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The Readjustment of the Zodiac, In the Name of Love

In today's New York Times there is a great love story about a man who was told by a tarot reader that his true love would be a Sagittarian. But it was not until he fell in love iwth a Capricorn that he learned something about the rotating eath axis and the zodiac. Read on and have a Happy Valentine's Day.


The Stars Realign. Do We?


THE tarot cards had long predicted that Matthew Foster was destined to fall in love with a Sagittarius. Then in 2009 he met Ben Mattson, a man he liked very much but who was a Capricorn.

“At first I thought, Oh, well, Ben is not the one I thought I was waiting for,” said Mr. Foster, 36, a playwright and theater director in Minneapolis. “But yet, we were still very compatible.”

For 15 years, he said, every tarot reader had produced the Knight of Wands, “meaning that the person I was supposed to hook up with was a Sagittarius.”

“It didn’t make too much sense,” Mr. Foster added.

Yet the fault, it seems, may not have been in him or Mr. Mattson but in the stars, or rather the alignment of the stars long used by astrologers. In December, Parke Kunkle, an astronomy professor at Minneapolis Community and Technical College, noted that the moon’s gravitational orbit had, over time, shifted the direction of Earth’s axis — meaning the North Pole was now aimed at a different part of the night sky, changing the signs of the zodiac.

Though the professor had merely reiterated basic astronomy, it was news to many people. His remarks in The Star Tribune of Minneapolis spun the zodiac like a roulette wheel. In a twinkle — and in time for Valentine’s Day — Mr. Mattson, 31, became the Sagittarius that Mr. Foster had been promised.

“Now it makes more sense,” Mr. Foster said. “Our relationship feels a lot more fated.”

Mr. Mattson, a student at Augsburg College in Minneapolis, noted that “a Sagittarius likes new beginnings.” In that spirit, he plans to move in with Mr. Foster in April. “All this changing-zodiac stuff is a nice thing to have happened to us,” he said.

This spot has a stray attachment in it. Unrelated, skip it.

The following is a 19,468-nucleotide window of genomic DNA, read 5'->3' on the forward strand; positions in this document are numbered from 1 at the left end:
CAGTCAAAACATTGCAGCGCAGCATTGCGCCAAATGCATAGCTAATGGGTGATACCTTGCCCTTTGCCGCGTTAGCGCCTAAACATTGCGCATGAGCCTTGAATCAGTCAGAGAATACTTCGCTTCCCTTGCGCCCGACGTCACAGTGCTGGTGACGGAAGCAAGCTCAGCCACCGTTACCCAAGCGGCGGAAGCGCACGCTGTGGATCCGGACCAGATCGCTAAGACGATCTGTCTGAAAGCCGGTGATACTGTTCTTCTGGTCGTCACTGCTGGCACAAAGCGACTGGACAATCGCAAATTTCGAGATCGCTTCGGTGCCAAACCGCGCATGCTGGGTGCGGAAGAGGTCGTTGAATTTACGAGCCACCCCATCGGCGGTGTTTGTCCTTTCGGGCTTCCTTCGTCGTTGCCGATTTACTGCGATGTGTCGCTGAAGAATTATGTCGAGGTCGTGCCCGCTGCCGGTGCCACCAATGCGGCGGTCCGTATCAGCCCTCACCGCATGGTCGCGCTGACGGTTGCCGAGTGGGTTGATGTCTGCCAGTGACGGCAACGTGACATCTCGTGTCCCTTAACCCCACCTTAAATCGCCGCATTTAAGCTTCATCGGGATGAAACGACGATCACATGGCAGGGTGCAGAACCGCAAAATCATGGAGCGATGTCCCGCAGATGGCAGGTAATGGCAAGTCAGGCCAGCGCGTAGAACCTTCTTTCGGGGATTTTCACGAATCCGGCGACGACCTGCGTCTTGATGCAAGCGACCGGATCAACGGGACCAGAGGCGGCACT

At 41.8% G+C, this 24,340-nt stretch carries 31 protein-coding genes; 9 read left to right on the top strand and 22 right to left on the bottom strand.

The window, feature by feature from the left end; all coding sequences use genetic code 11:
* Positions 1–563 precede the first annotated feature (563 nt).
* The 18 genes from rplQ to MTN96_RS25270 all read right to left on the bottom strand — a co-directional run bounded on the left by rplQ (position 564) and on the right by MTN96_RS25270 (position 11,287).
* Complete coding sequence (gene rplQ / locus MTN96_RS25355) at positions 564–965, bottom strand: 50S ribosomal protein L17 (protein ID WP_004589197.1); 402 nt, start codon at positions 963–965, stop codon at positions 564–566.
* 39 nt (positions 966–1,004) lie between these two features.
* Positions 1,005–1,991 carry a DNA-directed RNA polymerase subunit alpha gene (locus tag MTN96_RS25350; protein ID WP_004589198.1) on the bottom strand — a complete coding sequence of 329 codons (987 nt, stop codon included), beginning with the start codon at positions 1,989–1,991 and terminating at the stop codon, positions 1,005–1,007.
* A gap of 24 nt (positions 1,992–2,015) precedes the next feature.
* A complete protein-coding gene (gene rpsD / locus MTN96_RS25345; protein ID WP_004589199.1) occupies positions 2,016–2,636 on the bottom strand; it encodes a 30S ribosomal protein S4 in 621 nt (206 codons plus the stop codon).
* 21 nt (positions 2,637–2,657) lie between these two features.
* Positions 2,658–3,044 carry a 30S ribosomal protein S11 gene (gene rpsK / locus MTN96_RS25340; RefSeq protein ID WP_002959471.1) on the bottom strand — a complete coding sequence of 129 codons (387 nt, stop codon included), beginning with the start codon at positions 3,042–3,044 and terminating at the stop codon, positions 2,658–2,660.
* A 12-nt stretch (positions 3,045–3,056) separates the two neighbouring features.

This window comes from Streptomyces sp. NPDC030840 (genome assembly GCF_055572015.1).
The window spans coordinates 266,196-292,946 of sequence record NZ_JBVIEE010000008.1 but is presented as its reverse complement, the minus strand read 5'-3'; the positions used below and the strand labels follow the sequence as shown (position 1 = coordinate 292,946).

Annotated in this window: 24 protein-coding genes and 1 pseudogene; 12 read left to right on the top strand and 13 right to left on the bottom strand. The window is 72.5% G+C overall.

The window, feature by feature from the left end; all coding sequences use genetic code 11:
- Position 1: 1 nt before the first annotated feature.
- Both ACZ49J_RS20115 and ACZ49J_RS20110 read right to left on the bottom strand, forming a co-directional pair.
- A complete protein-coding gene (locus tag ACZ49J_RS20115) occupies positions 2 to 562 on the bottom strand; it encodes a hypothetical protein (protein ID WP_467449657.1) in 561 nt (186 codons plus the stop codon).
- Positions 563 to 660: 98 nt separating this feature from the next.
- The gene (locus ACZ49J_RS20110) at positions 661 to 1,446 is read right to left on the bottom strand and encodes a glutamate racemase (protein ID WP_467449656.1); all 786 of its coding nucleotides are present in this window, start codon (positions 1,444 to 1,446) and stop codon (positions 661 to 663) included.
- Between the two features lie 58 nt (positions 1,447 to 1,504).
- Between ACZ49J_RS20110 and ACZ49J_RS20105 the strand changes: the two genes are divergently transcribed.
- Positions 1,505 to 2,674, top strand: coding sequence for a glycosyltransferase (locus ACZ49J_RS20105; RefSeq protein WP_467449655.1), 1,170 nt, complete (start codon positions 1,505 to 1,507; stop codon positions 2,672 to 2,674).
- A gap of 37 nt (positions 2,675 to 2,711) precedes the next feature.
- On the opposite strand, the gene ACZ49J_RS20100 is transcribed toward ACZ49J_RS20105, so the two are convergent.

Mr. Foster is happy about that. He is not happy, however, that he is now a Capricorn instead of an Aquarius. Not least because of the tattoo of the Water Bearer on his left forearm.

“Capricorns are supposed to have business acumen, but I can’t even balance my checkbook,” he said. “And as for my Aquarius tattoo, well, that’s still a bit of a problem because every day when I look at it, I feel like I’m living a lie.”

Professor Kunkle did not return telephone messages last week. (His office voice-mail greeting said it was “likely I will not return your call, but go enjoy the sky.”)

But in an interview with The Associated Press in January, he said that astronomers had known of the shift in Earth’s axis as long ago as 130 B.C., so the “new” zodiac is actually very, very old.

Old or not, many find it hard to part with a sign. Gloria Ponziano of Sarasota, Fla., who is dating a man named Doug Smith, said she would be spending Valentine’s Day with “Doug the Gemini, not Doug the Taurus,” despite what the rearranged zodiac suggests.

“Geminis love to communicate and love to please, and that’s my Doug, he loves to please me,” said Ms. Ponziano, 57, who owns a Web site, Morethanfitness.com, that focuses on mental and physical health. “A Taurus can be very inflexible, not always able to communicate well and unable to make up their mind, so Doug is certainly no Taurus.”

Asked what she and Mr. Smith, a 49-year-old Web site designer, were doing for Valentine’s Day, Ms. Ponziano hesitated for a moment. “If we’re doing something, he hasn’t told me about it yet,” she said.

Just like, say, a Taurus?

“Oh, no,” Ms. Ponziano said, laughing. “He’s a Gemini, I don’t care what the new zodiac says.”

Neither does Maria-Elena Grant, 54, an interior decorator who lives in West Milford Township, N.J., with her husband, Charlie Grant, 65, whom she knew and loved for years as a Libra. Suddenly, she found herself married to a Virgo.

“My husband is such a Libra because Libras weigh everything they say, every decision they make,” Mrs. Grant said. “Now, Charlie is a loving man, so he definitely has some Virgo in him, but he’s a Libra all the way.”

Mrs. Grant, who had always thought of herself as a Pisces, didn’t think much of her new status, either. “I’m not so happy now to find out that I’m an Aquarius,” she said. “After all of these years, it’s tough to give up your sign. Pisces are very mellow and analytical, like me, and anyone who is an Aquarius is more of a spitfire- type personality. If I wasn’t so analytical, I don’t think I would have accomplished my academic goals. I don’t think I would have earned a degree in chemistry and math, and an M.B.A.”

She paused. “Now there I go sounding like a Libra.”

Kathy Biehl, a lawyer and astrologer in Jefferson Township, N.J., said Earth’s wobbly orbit was a problem for astrologers as far back as 1,800 years ago. Some of them at the time devised a new zodiac based on the seasons and the relationship between the sun and Earth.

“This so-called new information about the Earth’s wobble has nothing to do with how Western astrology works,” Ms. Biehl said. “The Western zodiac does not use the constellations,” she insisted. “And as a result, no one’s astrological sign has changed.” But don’t tell that to Mr. Foster. “My Sagittarius was always in the cards,” he said.